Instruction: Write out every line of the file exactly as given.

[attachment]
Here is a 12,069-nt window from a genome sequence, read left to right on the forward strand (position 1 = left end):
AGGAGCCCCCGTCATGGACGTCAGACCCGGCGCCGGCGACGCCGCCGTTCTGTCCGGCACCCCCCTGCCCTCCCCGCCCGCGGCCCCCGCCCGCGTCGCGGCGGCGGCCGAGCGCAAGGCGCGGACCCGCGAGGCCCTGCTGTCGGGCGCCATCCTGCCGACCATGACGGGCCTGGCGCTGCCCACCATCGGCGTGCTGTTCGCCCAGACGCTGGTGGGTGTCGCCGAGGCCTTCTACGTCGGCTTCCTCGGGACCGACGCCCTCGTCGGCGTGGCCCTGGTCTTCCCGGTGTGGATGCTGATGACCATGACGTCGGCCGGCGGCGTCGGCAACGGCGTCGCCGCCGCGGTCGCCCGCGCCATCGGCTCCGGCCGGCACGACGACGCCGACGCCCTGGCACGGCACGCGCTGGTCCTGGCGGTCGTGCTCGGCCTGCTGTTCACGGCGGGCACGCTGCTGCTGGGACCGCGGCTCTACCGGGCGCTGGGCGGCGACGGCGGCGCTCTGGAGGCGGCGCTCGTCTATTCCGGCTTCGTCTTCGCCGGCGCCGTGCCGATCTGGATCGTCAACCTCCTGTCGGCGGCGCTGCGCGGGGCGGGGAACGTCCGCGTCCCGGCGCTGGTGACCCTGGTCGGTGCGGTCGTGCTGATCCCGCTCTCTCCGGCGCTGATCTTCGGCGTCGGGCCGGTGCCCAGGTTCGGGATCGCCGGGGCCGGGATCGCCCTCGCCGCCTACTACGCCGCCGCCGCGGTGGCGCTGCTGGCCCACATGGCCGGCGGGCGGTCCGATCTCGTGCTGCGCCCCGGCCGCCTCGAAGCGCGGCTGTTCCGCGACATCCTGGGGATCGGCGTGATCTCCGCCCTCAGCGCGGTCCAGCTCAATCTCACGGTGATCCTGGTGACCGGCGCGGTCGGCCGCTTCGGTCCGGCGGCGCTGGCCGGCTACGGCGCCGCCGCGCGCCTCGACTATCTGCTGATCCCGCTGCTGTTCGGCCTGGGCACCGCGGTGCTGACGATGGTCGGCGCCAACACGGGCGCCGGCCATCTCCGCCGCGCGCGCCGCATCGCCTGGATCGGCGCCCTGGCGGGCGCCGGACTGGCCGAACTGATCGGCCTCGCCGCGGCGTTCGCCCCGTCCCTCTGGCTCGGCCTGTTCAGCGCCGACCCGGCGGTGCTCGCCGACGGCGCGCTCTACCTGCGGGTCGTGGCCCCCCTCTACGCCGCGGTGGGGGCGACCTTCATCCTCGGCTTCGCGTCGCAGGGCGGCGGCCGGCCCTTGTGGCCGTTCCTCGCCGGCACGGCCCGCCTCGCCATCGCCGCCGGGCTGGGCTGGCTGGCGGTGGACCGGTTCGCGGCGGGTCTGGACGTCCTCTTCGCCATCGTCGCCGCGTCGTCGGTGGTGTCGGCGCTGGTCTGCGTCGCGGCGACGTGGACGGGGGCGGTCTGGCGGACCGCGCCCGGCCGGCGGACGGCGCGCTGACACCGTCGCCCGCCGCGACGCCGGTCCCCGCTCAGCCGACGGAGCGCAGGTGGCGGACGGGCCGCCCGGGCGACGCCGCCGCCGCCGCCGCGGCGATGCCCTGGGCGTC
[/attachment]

Here is a 12,069-nt window from a genome sequence, read left to right on the forward strand (position 1 = left end):
AGGAGCCCCCGTCATGGACGTCAGACCCGGCGCCGGCGACGCCGCCGTTCTGTCCGGCACCCCCCTGCCCTCCCCGCCCGCGGCCCCCGCCCGCGTCGCGGCGGCGGCCGAGCGCAAGGCGCGGACCCGCGAGGCCCTGCTGTCGGGCGCCATCCTGCCGACCATGACGGGCCTGGCGCTGCCCACCATCGGCGTGCTGTTCGCCCAGACGCTGGTGGGTGTCGCCGAGGCCTTCTACGTCGGCTTCCTCGGGACCGACGCCCTCGTCGGCGTGGCCCTGGTCTTCCCGGTGTGGATGCTGATGACCATGACGTCGGCCGGCGGCGTCGGCAACGGCGTCGCCGCCGCGGTCGCCCGCGCCATCGGCTCCGGCCGGCACGACGACGCCGACGCCCTGGCACGGCACGCGCTGGTCCTGGCGGTCGTGCTCGGCCTGCTGTTCACGGCGGGCACGCTGCTGCTGGGACCGCGGCTCTACCGGGCGCTGGGCGGCGACGGCGGCGCTCTGGAGGCGGCGCTCGTCTATTCCGGCTTCGTCTTCGCCGGCGCCGTGCCGATCTGGATCGTCAACCTCCTGTCGGCGGCGCTGCGCGGGGCGGGGAACGTCCGCGTCCCGGCGCTGGTGACCCTGGTCGGTGCGGTCGTGCTGATCCCGCTCTCTCCGGCGCTGATCTTCGGCGTCGGGCCGGTGCCCAGGTTCGGGATCGCCGGGGCCGGGATCGCCCTCGCCGCCTACTACGCCGCCGCCGCGGTGGCGCTGCTGGCCCACATGGCCGGCGGGCGGTCCGATCTCGTGCTGCGCCCCGGCCGCCTCGAAGCGCGGCTGTTCCGCGACATCCTGGGGATCGGCGTGATCTCCGCCCTCAGCGCGGTCCAGCTCAATCTCACGGTGATCCTGGTGACCGGCGCGGTCGGCCGCTTCGGTCCGGCGGCGCTGGCCGGCTACGGCGCCGCCGCGCGCCTCGACTATCTGCTGATCCCGCTGCTGTTCGGCCTGGGCACCGCGGTGCTGACGATGGTCGGCGCCAACACGGGCGCCGGCCATCTCCGCCGCGCGCGCCGCATCGCCTGGATCGGCGCCCTGGCGGGCGCCGGACTGGCCGAACTGATCGGCCTCGCCGCGGCGTTCGCCCCGTCCCTCTGGCTCGGCCTGTTCAGCGCCGACCCGGCGGTGCTCGCCGACGGCGCGCTCTACCTGCGGGTCGTGGCCCCCCTCTACGCCGCGGTGGGGGCGACCTTCATCCTCGGCTTCGCGTCGCAGGGCGGCGGCCGGCCCTTGTGGCCGTTCCTCGCCGGCACGGCCCGCCTCGCCATCGCCGCCGGGCTGGGCTGGCTGGCGGTGGACCGGTTCGCGGCGGGTCTGGACGTCCTCTTCGCCATCGTCGCCGCGTCGTCGGTGGTGTCGGCGCTGGTCTGCGTCGCGGCGACGTGGACGGGGGCGGTCTGGCGGACCGCGCCCGGCCGGCGGACGGCGCGCTGACACCGTCGCCCGCCGCGACGCCGGTCCCCGCTCAGCCGACGGAGCGCAGGTGGCGGACGGGCCGCCCGGGCGACGCCGCCGCCGCCGCCGCGGCGATGCCCTGGGCGTC